As the chief investment officer of the student-run M.A. Wright Fund, Rice University M.B.A. student Will Shen was able to post returns that beat his fund's benchmarks. Translating that success outside of the Jesse H. Jones Graduate School of Management is proving to be difficult.
The 31-year-old, who chose asset management after he found dental school and the import/export business did not suit him, is in a better position than many of his classmates. His resume already shows an internship at Goldman Sachs Group - a key with potential to open many a door. But while Shen found the experience rewarding, it convinced him he did not want to be an investment banker.
"I never knew what it felt like to work 100 hours a week prior to this summer," says Shen, who traveled between New York and Houston. "We had socials that the company organized. There really was not much time and space for fun." The internship whet his appetite for a career in capital markets - but not investment banking, which he felt lacked "ownership of your decisions."
Chinese Language Plus Goldman - Still No Luck
Like many jobseekers, Shen is trying to use every advantage at his disposal. Born in Shanghai and fluent in Chinese, he tried unsuccessfully to get positions in Hong Kong. He is traveling again to China for the holidays and hopes to meet with potential employers there.
"I have been trying to find a job since my summer internship ended," Shen says. "It's been tough."
Nor has having Goldman Sachs on his resume proven to be the employment ticket Shen expected. Still, he is glad he did it. "I thought it was a very good way to open the door to a lot of positions," he says. "It has helped my career and changed my life."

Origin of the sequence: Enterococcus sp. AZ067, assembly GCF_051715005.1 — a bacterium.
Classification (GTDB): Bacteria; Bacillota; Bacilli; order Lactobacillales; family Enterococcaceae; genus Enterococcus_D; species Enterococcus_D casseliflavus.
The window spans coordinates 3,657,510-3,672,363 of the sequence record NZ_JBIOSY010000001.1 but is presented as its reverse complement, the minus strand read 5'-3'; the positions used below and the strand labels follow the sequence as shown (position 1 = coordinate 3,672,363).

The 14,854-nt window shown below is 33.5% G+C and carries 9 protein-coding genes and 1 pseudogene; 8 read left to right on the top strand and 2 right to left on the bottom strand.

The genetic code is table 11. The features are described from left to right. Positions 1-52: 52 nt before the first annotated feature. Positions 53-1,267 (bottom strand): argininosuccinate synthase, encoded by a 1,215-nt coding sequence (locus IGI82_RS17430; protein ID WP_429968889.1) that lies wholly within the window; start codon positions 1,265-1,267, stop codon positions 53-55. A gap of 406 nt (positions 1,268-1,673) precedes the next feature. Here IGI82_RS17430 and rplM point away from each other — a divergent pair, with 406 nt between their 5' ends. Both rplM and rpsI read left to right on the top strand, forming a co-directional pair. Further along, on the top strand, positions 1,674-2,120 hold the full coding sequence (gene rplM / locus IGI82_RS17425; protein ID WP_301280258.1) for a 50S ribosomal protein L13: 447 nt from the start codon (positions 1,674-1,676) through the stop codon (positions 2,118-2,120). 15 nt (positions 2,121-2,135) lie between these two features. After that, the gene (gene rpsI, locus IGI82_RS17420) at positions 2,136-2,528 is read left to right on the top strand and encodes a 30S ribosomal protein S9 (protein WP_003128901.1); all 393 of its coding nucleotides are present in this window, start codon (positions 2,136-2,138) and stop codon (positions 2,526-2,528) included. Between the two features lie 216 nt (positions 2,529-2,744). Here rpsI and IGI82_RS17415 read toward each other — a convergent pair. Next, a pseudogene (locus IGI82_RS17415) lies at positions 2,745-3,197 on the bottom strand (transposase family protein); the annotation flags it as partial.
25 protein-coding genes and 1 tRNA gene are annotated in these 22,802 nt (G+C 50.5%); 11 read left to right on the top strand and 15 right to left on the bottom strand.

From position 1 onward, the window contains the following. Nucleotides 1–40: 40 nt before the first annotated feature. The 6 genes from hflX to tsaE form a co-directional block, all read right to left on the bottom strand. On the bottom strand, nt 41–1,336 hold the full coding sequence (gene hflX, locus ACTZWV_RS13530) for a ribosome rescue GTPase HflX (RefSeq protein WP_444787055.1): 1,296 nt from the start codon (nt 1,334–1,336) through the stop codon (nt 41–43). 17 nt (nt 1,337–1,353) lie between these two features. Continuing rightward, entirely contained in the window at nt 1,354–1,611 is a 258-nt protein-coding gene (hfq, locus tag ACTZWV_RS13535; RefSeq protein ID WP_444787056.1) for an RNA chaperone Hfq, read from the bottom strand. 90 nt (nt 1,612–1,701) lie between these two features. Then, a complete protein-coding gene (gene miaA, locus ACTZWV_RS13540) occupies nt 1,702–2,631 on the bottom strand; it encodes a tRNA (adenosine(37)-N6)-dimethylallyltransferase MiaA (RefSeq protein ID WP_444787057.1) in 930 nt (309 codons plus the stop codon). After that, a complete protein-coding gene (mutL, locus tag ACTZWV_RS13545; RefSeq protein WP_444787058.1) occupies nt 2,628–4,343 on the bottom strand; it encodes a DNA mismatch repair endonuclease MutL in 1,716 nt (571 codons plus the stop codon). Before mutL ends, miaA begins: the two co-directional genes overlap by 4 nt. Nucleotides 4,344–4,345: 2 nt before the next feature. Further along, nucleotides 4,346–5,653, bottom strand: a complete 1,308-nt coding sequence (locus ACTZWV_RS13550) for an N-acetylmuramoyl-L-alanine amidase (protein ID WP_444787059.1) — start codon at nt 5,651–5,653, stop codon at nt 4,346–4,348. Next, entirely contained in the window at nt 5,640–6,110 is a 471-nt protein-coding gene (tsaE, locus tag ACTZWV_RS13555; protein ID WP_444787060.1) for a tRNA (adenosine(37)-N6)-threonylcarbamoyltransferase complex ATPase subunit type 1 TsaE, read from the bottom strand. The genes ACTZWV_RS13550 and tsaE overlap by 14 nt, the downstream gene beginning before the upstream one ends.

As graduation approaches, the challenge of landing a job will grow harder. Experts expect unemployment to rise, and layoffs in financial services show no signs of slowing. That means Shen is trying to break into asset management while the market is flooded with experienced applicants released by banks and other financial institutions. He says employers have told him that in a normal job market he would have been hired right away.
Nonetheless, he counts himself one of the luckier ones. Many foreign M.B.A. students are being advised to return to their home countries. "I have a lot of pessimistic classmates right now," he remarks. "There are a lot of jokes about folding clothes at the Gap or working at McDonald's."
As for Shen himself, he remains optimistic that he will get hired before graduation - even if it won't be his dream job.